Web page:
Just over three weeks ago MBS published thirteen responses to The History Manifesto based on discussions at our regular reading group. I’ve Storify-ed the twitter reaction to our responses but wanted to use this post to elaborate on some themes and criticisms.
Throughout the posts and discussions The History Manifesto’s notion of the public, enthusiasm for big data, and some may say overuse of the term longue durée have been questioned. It struck me that Deborah Cohen and Jo Guldi’s brief debate over the activist/academic relationship, outlined in the Storify, incorporated a lot of these concerns. Guldi and Armitage’s emphasis on big data and the longue durée ignore practices like oral history, in doing so ignore certain opportunities for public engagement. Again, although they praise archive building, they focus on unseen government documents and the politics of wikileaks, rather than engaging the public in recording their own histories, directly political or otherwise.
Time for a disclaimer: I work on activism and local government in the 1970s and 1980s in Sheffield, and use a lot of oral history in my work. My time-frame is short, and my geography local. I have also contributed to the building of an archive of activism in Sheffield led by a coalition of activists and academics who shared the aim of recording Sheffield’s activist past in the hope of nurturing current and future activists. In my work I have found it useful to look at Sheffield’s activist past from 1850 onwards, but my actual research focuses on the 1970s and 1980s, and the archive we’ve been building relies on contributions from living people, ruling out a longue durée approach.
Guldi and Armitage have laudable aims, and sentiments that, with more reflection, I probably share. I want my work to speak more widely to post-war Britain, and have been trained to work with the “So what?” question at the forefront of my mind. It will surprise no one that I agree with Matthew Hilton’s emphasis on the big picture and I think there are ways at getting at the big picture without necessary using big data or the longue durée. This obviously comes from my work, but I would argue that the small, short, qualitative and local can also shed light on the big picture, and that these types of history and the publics they engage with should not be ruled out.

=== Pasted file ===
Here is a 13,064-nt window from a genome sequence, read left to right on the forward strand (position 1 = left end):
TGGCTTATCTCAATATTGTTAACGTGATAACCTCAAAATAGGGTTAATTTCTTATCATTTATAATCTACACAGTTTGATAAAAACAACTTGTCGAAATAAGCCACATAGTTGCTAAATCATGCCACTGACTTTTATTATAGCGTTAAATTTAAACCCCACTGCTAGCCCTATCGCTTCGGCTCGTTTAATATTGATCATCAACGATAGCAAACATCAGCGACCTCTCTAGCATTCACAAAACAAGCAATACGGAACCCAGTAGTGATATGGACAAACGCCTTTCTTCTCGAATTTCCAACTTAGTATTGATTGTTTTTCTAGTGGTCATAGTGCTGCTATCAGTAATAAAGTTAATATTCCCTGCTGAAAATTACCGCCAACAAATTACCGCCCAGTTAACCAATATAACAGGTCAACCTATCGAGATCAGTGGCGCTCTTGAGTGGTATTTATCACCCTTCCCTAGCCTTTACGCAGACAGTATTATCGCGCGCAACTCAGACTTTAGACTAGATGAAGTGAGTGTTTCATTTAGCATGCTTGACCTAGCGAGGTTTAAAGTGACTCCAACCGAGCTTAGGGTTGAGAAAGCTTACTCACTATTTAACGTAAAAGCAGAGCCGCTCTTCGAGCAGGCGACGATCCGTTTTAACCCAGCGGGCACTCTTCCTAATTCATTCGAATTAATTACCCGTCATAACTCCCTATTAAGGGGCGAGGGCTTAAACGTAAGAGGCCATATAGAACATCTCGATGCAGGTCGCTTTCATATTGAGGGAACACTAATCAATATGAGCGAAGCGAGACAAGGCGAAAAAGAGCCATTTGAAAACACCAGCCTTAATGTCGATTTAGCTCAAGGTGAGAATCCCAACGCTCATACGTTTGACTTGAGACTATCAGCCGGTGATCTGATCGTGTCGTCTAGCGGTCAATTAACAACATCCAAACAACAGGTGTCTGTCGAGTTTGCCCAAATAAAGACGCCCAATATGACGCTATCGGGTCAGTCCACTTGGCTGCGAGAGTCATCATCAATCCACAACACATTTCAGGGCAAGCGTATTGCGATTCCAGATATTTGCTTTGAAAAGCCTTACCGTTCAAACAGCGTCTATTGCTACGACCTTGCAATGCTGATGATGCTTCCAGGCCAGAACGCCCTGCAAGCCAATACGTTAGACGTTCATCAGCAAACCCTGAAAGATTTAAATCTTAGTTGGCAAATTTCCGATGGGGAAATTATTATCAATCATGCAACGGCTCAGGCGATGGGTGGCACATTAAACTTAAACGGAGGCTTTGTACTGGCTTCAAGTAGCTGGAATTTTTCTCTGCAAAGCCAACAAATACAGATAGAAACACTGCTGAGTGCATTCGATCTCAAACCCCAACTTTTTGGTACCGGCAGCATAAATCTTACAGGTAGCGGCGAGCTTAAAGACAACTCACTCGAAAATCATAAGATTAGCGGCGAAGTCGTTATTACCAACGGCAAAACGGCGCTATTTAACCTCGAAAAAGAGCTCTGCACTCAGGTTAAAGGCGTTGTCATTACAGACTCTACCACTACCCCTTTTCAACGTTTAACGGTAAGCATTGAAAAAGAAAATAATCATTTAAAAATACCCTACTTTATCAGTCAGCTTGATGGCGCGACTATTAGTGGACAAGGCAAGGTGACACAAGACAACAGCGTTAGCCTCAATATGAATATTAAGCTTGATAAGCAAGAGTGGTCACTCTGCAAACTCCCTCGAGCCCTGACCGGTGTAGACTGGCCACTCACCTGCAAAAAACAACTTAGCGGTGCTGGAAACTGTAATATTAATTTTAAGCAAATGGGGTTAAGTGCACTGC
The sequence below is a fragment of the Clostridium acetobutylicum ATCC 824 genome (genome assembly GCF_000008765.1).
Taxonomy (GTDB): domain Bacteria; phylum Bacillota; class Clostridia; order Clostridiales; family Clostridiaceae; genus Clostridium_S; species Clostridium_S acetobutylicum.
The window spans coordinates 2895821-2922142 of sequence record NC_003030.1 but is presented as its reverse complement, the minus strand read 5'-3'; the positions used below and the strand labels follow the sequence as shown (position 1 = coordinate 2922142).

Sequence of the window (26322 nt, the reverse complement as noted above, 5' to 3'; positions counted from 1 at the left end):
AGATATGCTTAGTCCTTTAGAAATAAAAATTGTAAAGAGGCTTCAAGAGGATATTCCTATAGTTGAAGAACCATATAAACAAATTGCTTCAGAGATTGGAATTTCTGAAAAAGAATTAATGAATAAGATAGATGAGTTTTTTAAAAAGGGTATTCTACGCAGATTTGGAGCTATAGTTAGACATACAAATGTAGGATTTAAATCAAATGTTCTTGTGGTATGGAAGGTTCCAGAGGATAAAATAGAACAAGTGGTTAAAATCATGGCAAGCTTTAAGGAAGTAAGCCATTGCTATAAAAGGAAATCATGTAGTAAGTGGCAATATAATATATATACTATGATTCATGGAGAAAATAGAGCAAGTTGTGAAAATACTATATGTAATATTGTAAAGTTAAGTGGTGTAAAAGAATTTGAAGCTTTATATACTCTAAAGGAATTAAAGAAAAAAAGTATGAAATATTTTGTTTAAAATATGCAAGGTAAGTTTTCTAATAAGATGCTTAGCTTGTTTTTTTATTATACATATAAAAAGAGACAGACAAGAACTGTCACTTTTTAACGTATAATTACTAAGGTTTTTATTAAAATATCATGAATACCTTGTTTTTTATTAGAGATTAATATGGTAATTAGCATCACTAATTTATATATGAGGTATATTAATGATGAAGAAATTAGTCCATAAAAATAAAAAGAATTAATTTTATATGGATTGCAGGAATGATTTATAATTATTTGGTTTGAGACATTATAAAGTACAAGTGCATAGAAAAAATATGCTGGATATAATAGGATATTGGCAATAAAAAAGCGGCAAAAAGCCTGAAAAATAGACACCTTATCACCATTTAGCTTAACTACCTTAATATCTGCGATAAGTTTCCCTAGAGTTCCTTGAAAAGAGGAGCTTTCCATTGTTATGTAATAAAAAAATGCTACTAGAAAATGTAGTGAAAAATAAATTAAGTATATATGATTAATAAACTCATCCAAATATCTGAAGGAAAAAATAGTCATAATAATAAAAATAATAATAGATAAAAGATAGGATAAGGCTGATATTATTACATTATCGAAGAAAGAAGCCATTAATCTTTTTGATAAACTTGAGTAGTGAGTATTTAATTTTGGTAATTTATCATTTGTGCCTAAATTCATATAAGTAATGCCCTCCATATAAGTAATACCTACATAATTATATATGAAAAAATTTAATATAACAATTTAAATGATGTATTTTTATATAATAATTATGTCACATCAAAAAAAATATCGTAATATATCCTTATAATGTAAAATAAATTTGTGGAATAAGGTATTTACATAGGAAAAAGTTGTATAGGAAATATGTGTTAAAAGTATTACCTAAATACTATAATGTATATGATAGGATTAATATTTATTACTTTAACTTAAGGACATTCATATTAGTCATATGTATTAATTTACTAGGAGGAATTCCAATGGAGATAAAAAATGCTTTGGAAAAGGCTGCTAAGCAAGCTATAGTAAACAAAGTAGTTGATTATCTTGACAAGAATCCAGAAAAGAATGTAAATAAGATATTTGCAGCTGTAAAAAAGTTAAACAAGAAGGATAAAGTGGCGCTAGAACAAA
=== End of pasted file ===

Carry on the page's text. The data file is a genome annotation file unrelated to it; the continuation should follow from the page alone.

The publishing format of The History Manifesto has also been widely commented on. Open access has undoubtedly facilitated discussion, and much of this is taking place on twitter and through blogs. Social media platforms like twitter, Facebook and Storify also allow us to listen in on debates had elsewhere, such as this discussion had between Jo Guldi and Kevin O’Sullivan’s MA students at NUI Galway. Indeed our MBS responses migrated online from an old fashioned reading group in a local pub. Social media and tagging systems allow readers to control general spaces for discussion through hashtags, rather than using specific online spaces and forums, which makes further discussion easy to access as well. Yet, like always, access to debates is still constrained to those who know where to look. Becoming literate on twitter might be easier than finding your way into department reading groups, but we should also remember that for all its perks twitter often reflects society with the same people having big voices and a lot of reach on and offline.
Last, I’d like to address one of the main criticisms being levelled at the MBS responses. Ben White pointed out the lack of responses from women involved in MBS, and I imagine he was not the only person to think it. We certainly noticed it when putting together the responses but decided to go ahead. The fact is MBS is a white male-heavy research centre. This is an explanation of sorts but it is not meant to be an excuse because it is symptom of a wider problem. Why are there so many more men than women at MBS? Why are there so few black and ethnic minority professors in Britain? Why do women postgraduates lose faith in academia as a career option in more drastic numbers than their male counterparts (and I’m sure this is a problem in arts as well)?
As a woman coming to the end of a PhD this is something I’ve thought about quite a lot, and talked about with my peers. Whilst preparing the Storify I came across other discussions had by women about their experiences at conferences and in academia more generally. One of the ideas often raised to tackle this is mentorship; successful women in academia mentoring other women. And I have to say I am all for this as long as it does not put too much extra pressure on women involved. I’ve been lucky at Birmingham; we’ve built a good post-graduate community and are made to feel welcome and included by faculty members. The men in the department I deal with on a day-to-day basis have always been overwhelmingly supportive and helpful throughout my PhD. But when I’ve had the chance to sit down with women in the department for a chat about teaching or career development it has felt supportive and encouraging in a different and important way. One thing we can all do as historians thinking about our craft, is to also think about our working practices, formal and informal; recognise when there are fewer women and particularly BME academics in the room; and try to make ourselves more representative of the public we seek to converse with.